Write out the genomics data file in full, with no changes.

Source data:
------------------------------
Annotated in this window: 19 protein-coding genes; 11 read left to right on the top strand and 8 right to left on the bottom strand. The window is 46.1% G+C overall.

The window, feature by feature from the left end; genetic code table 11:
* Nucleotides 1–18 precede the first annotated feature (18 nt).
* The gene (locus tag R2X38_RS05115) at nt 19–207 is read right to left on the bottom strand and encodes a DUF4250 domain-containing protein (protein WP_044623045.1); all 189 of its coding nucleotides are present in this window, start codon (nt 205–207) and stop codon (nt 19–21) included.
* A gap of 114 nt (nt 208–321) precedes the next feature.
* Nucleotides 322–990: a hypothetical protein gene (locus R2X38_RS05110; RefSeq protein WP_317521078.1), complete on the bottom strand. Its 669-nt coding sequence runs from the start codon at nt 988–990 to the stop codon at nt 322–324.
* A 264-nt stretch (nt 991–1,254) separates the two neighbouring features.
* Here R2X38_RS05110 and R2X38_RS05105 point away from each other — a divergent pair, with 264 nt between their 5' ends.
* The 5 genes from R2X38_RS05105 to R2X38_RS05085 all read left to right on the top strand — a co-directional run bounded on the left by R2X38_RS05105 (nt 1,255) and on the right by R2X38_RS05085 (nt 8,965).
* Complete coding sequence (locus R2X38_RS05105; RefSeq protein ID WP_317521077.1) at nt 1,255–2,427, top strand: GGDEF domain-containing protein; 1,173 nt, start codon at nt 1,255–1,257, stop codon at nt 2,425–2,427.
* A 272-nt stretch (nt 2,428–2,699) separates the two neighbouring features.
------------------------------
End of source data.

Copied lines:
Annotated in this window: 19 protein-coding genes; 11 read left to right on the top strand and 8 right to left on the bottom strand. The window is 46.1% G+C overall.

The window, feature by feature from the left end; genetic code table 11:
* Nucleotides 1–18 precede the first annotated feature (18 nt).
* The gene (locus tag R2X38_RS05115) at nt 19–207 is read right to left on the bottom strand and encodes a DUF4250 domain-containing protein (protein WP_044623045.1); all 189 of its coding nucleotides are present in this window, start codon (nt 205–207) and stop codon (nt 19–21) included.
* A gap of 114 nt (nt 208–321) precedes the next feature.
* Nucleotides 322–990: a hypothetical protein gene (locus R2X38_RS05110; RefSeq protein WP_317521078.1), complete on the bottom strand. Its 669-nt coding sequence runs from the start codon at nt 988–990 to the stop codon at nt 322–324.
* A 264-nt stretch (nt 991–1,254) separates the two neighbouring features.
* Here R2X38_RS05110 and R2X38_RS05105 point away from each other — a divergent pair, with 264 nt between their 5' ends.
* The 5 genes from R2X38_RS05105 to R2X38_RS05085 all read left to right on the top strand — a co-directional run bounded on the left by R2X38_RS05105 (nt 1,255) and on the right by R2X38_RS05085 (nt 8,965).
* Complete coding sequence (locus R2X38_RS05105; RefSeq protein ID WP_317521077.1) at nt 1,255–2,427, top strand: GGDEF domain-containing protein; 1,173 nt, start codon at nt 1,255–1,257, stop codon at nt 2,425–2,427.
* A 272-nt stretch (nt 2,428–2,699) separates the two neighbouring features.